The Empire strikes back!
Here is our pick of the 3 most important Stablecoin news stories during the week.
This week it was all about the fightback against Crypto and stablecoins by the Central Banks and Regulators.
First we had assurances that central bank digital currencies (CBDC) could be “tens of thousands of times more efficient per transaction” than Bitcoin.
During his speech at the Future of FinTech Conference on Thursday, Tom Mutton gave attendees an overview of the Bank of England’s current standing on CBDCs.
Much of Mutton’s speech reiterated the bank’s noncommittal interest in the development of a CBDC and its purported commitment to keeping cash “available for as long as [people] wish to use it.” However, he also addressed feedback from a 2020 survey on CBDCs done by the bank.
Then we heard about the disruption from a digital euro, which could deplete bank deposits by 8%, according to a Morgan Stanley report cited by Reuters. The U.S. investment bank based its estimate on a scenario where all citizens in the euro region aged 15 and older transfer €3,000 ($3,600) into a European Central Bank (ECB) digital wallet, Reuters reported Tuesday.
Morgan Stanley said a “bear case,” using €3,000 as an amount because it was mentioned by ECB policymakers as a theoretical cap for citizens to hold. “This could theoretically reduce euro-area total deposits, defined as households’ and non-financial corporations’ deposits, by €873 billion [$1.06 billion], or 8%,”.
Smaller euro-zone countries – such as Greece, Latvia, Lithuania and Estonia – would be hit the hardest. In these countries, converting €3,000 would be equivalent to 22%-51% of household deposits and 17%-30% of total deposits.
We also got some analysis on the discussion paper to enable Banks to hold Crypto assets. For banks that meet the Basel minimum capital requirement, the 1250% weighting is equivalent to 100% equity collateralisation of Group 2 cryptoassets. However, most banks nowadays have more capital than the 8% minimum. For them, the 1250% weighting is overcollateralization.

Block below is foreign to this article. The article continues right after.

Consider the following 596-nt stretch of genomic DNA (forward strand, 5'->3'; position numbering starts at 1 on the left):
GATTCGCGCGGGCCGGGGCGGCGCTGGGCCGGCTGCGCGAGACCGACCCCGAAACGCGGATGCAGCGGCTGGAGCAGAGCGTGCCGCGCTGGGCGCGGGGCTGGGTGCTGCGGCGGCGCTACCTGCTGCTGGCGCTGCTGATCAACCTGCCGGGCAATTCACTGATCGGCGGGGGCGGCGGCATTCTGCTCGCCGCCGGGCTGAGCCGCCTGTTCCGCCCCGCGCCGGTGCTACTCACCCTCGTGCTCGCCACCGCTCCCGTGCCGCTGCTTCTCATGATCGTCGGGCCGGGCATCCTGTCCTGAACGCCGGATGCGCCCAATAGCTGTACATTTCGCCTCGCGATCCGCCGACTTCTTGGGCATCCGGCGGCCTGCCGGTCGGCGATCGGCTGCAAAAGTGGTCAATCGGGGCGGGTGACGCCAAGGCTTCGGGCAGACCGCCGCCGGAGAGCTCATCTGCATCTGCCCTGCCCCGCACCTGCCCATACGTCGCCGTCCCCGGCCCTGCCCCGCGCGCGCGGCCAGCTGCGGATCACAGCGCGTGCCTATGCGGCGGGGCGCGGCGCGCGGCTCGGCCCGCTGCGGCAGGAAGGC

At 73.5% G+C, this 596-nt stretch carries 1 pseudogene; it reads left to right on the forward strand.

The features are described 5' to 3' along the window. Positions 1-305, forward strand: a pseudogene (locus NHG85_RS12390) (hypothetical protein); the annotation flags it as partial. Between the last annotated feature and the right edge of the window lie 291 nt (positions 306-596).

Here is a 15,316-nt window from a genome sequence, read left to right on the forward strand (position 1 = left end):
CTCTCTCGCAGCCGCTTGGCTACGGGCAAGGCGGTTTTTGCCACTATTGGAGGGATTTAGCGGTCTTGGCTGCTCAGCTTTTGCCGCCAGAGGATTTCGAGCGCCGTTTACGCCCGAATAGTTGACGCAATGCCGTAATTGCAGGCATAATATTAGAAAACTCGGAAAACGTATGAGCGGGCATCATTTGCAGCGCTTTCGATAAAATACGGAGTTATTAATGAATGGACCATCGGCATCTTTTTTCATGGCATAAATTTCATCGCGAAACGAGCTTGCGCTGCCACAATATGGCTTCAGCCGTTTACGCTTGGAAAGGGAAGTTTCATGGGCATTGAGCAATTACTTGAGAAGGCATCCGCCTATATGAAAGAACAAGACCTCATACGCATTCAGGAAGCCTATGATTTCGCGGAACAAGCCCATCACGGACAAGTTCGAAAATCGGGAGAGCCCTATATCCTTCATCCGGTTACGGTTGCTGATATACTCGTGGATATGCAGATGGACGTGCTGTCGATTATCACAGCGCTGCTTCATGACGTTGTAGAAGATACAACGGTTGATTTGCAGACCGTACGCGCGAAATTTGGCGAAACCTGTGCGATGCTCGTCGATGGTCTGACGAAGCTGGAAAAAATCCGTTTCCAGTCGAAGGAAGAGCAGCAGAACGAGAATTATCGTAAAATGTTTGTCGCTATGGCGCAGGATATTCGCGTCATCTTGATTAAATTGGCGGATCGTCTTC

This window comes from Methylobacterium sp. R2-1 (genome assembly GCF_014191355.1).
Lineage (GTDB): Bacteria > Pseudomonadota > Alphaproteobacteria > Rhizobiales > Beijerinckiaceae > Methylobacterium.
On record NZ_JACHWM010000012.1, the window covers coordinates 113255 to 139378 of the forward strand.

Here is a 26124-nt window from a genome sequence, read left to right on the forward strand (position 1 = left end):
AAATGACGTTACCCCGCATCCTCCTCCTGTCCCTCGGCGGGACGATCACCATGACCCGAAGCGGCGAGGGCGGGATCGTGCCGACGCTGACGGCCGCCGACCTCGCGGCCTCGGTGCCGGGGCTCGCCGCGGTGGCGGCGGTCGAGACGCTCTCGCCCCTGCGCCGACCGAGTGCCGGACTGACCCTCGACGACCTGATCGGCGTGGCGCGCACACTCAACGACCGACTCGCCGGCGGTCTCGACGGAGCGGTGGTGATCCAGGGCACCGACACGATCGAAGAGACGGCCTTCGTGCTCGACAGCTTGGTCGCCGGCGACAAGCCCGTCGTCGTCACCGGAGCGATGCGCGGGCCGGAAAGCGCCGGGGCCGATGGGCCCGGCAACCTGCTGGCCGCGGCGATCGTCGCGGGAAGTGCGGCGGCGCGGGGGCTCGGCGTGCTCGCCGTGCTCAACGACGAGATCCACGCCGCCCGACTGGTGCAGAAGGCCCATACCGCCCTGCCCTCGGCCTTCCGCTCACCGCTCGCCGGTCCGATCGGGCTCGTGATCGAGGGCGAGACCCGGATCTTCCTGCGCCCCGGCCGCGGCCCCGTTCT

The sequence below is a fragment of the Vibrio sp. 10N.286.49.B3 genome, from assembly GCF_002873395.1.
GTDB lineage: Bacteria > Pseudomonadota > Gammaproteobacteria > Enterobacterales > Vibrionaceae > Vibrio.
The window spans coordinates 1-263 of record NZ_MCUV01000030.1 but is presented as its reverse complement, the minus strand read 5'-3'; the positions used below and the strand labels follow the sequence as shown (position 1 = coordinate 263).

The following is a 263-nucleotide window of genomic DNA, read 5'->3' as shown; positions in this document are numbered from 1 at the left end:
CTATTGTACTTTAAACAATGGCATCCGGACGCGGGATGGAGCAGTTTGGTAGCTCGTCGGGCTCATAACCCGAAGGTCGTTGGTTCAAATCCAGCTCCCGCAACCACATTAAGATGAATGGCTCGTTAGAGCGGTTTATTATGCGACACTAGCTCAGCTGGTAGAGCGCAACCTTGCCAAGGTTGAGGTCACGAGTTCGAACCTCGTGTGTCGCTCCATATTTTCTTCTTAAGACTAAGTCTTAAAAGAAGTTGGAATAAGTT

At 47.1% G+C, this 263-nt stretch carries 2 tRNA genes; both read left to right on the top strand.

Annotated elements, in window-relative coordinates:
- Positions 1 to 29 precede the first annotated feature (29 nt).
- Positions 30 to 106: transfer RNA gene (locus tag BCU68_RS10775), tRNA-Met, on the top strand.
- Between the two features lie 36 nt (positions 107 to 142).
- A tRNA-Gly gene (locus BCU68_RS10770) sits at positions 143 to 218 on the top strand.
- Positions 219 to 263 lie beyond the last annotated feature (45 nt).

To give an example: in 2020, JP Morgan’s capital ratio was 13.1%. Applying this to the Basel formula above gives a capital requirement of $163.75 for every $100 of Group 2 crypto asset exposure. That is significant overcollateralization.
This capital requirement applies to both short and long positions. There’s also a recommendation that supervisors apply an additional capital requirement to short positions because potential losses are unlimited:
These capital requirements are by any standards draconian. They would make it prohibitively expensive for banks to take leveraged positions in cryptocurrencies. This might sound like a good thing – after all, it was excessive leverage that caused the 2008 crash. But for banks, it amounts to banning them from holding or trading crypto on their own account.
So in summary we saw European Regulators make it very difficult for Banks to participate directly in Crypto trading. The Central Bank of Great Britain assured us that a CDBC would never operate anything like Crypto and JP Morgan warned us that a CBDC if it is implemented as a direct call on Central Bank assets, would decimate existing commercial banks. As the Empire strikes back, Master Yoda needs to start teaching Luke Skywalker a few new tricks or this exciting technology will be pushed to another galaxy far far away.
Alan Scott is an expert in the FX market and has been working in the domain of stablecoins for many years.
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